Automotive Lightweighting Driven by Fuel Economy and Emissions
By Suzanne Cole
Miller Cole LLC
The cost and infrastructure the auto industry needs in order to integrate carbon fiber-reinforced polymer (CFRP) on vehicle structures and high-volume platforms is not there yet, but every OEM has an internal R&D program they are working on. Some OEMs, mainly European, are much further ahead on innovation and integration than other automakers, but significant strides are being made. With the continued support of the Federal Government through agencies like the Department of Energy (DOE) in concert with the American Chemistry Council (ACC), manufacturers will benefit from advancements to take cost out of manufacturing and processing CFRP: mainly elimination of labor, in concert with energy-efficient manufacturing. Other roadblocks remain that have had manufacturers turning away from CFRP including lack of predictive engineering tools/data, multi-materials joining, non-destructive testing for manufacturing, failure detection for repair, recycling and high-speed automated processing/manufacturing of CFRP components.
In EPA’s analysis of vehicle lightweighting potential for the 2012 rulemaking, EPA significantly underestimated potential improvements from vehicle lightweighting. Several models in production today, including light duty trucks and passenger cars, have surpassed EPA lightweighting estimates. This is good news for the plastics industry overall as lightweighting is and will continue to be the enabler for OEMs to comply with strengthening GLOBAL fuel economy and emissions regulations and enable the following:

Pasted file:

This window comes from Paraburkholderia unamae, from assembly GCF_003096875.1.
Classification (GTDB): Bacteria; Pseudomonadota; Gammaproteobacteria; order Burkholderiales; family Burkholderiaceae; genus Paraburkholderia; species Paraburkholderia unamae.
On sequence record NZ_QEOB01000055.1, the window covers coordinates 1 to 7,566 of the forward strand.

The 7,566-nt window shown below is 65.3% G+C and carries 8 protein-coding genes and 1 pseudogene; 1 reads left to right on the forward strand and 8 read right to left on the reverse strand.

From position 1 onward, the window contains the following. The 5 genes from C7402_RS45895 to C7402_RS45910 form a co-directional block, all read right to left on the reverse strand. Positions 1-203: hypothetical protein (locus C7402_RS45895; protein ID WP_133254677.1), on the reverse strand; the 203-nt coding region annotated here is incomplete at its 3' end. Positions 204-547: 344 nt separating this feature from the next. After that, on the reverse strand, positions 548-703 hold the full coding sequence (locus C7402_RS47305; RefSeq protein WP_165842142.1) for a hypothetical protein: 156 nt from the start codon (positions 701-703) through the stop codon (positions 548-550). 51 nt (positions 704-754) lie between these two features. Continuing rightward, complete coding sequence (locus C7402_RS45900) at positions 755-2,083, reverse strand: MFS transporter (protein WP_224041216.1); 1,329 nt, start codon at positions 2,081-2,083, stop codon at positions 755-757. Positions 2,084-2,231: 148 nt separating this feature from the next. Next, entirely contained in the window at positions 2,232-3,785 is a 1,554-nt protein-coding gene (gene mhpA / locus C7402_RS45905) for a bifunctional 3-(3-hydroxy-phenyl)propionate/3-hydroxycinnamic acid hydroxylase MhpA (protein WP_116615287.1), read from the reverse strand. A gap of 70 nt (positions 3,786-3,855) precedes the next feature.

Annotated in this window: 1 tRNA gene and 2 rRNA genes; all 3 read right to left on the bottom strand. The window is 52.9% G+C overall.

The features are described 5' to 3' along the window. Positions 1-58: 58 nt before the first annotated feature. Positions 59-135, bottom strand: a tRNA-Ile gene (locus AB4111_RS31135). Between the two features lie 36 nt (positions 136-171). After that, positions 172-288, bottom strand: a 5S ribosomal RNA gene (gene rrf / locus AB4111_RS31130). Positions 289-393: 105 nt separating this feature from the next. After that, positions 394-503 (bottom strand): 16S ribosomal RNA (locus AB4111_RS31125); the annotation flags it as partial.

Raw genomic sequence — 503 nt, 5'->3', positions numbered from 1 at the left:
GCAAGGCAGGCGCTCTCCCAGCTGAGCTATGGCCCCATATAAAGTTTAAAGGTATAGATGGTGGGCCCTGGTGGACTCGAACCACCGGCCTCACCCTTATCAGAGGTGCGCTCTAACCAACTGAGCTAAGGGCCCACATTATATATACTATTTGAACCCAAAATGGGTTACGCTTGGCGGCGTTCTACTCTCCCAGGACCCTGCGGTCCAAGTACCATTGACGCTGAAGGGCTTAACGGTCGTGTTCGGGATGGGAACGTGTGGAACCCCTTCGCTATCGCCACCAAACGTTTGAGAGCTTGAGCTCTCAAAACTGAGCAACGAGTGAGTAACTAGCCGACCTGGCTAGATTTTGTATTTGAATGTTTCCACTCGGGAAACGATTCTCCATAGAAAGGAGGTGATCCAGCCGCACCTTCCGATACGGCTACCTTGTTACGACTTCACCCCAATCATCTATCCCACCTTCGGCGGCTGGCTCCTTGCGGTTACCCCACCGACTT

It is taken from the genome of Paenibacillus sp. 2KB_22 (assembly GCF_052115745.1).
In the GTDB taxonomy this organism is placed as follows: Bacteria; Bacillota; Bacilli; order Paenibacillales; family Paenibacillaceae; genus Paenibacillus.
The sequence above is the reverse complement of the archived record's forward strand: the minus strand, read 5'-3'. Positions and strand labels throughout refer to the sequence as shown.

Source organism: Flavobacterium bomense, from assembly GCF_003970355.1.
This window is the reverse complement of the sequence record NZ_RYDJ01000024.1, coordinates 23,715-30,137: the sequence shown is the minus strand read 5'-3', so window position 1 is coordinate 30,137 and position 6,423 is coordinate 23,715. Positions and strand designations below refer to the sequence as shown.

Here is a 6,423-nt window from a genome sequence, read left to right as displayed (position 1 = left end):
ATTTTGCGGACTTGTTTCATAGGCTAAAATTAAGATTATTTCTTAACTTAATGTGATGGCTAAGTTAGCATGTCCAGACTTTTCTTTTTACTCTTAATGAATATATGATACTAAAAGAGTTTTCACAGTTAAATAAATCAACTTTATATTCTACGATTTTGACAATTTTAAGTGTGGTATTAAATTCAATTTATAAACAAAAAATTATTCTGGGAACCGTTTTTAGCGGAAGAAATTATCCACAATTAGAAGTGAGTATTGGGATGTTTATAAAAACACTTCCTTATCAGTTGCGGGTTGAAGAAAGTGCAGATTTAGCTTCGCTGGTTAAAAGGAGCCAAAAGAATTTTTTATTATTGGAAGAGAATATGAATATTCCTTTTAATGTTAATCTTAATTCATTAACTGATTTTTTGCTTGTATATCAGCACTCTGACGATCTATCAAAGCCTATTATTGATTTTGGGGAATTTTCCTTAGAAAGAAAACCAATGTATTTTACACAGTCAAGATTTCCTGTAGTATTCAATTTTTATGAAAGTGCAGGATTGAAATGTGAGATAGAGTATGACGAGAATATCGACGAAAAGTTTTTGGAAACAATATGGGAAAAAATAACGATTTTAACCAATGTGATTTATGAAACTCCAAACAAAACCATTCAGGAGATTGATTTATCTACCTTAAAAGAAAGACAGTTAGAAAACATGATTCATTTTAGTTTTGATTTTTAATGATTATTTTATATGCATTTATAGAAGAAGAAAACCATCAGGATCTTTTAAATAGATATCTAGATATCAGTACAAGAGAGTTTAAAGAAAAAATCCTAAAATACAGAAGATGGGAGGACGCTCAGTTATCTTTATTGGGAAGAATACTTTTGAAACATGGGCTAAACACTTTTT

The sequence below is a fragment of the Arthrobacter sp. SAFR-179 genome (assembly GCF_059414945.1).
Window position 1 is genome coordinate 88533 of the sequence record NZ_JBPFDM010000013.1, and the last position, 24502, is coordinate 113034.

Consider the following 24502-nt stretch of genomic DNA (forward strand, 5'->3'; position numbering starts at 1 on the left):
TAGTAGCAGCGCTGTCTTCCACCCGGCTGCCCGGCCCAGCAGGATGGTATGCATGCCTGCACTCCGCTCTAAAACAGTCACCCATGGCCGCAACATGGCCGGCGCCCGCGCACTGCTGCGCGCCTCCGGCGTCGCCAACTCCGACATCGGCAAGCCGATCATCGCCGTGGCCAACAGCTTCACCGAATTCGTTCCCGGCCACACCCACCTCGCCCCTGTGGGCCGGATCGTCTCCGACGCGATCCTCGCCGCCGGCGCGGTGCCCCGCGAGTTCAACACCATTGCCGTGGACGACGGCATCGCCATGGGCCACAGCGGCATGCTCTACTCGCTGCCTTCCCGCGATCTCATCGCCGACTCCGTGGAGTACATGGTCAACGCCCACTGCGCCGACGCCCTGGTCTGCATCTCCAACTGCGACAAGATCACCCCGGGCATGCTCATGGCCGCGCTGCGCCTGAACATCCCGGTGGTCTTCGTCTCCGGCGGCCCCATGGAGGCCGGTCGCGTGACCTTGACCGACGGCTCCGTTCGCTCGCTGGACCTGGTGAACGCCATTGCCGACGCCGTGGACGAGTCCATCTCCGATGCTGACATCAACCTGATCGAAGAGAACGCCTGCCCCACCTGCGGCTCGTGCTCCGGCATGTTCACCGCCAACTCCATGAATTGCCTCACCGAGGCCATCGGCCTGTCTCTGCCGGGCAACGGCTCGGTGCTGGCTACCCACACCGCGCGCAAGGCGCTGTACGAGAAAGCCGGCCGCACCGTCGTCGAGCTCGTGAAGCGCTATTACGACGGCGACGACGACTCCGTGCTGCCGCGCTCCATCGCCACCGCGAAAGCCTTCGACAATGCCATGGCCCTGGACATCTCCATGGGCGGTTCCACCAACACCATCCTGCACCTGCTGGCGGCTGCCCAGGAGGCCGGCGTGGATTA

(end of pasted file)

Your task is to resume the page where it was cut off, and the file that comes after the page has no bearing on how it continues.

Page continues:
- Fuel economy without loss of functionality
- Engine downsizing
- Improved performance and handling
- Systems integration
The pace of technology innovation and cost reduction is accelerating in the automotive industry, and this is good news for manufacturers and processors in the plastics industry. The average plastics processor is growing its sales by 10 percent per year, given increased demand by the automotive industry.
Today, two-thirds of the weight of high-volume vehicles is steel; 10 years from now, it is projected that plastics will comprise up to 65percent of the weight of vehicles. CFRP currently is 5-10 times more expensive than steel, but five times stronger and 50 percent less weight than steel. Costs are expected to decline by 70 percent over the next 10-15 years, making CFRP a real contender in the global automotive industry for light-duty vehicles, as well as for medium- and heavy-duty trucks.
Standards are requiring technologies to come online very quickly and, given the risk aversion by most auto manufacturers, they want all the lead time they can get.
Automakers are contending that battery electric vehicles and fuel cell vehicles are not being embraced (purchased) by consumers without significant incentives and – even in states where there are incentives – demand is declining. Technology has not leapfrogged as the Obama administration had projected for improved driving range (still at best 100 miles) and the lack of infrastructure for various methods of charging for plug-in electric vehicles, including fast workplace charging and hydrogen refueling stations, are not prevalent enough. Other factors, including mundane styling for zero-emission vehicles (ZEVs) and overall future fuel savings accrual, are highly uncertain and are contributors to the lack of consumer demand. In order for automakers to attract mainstream customers, costs need to be reduced and range needs to increase.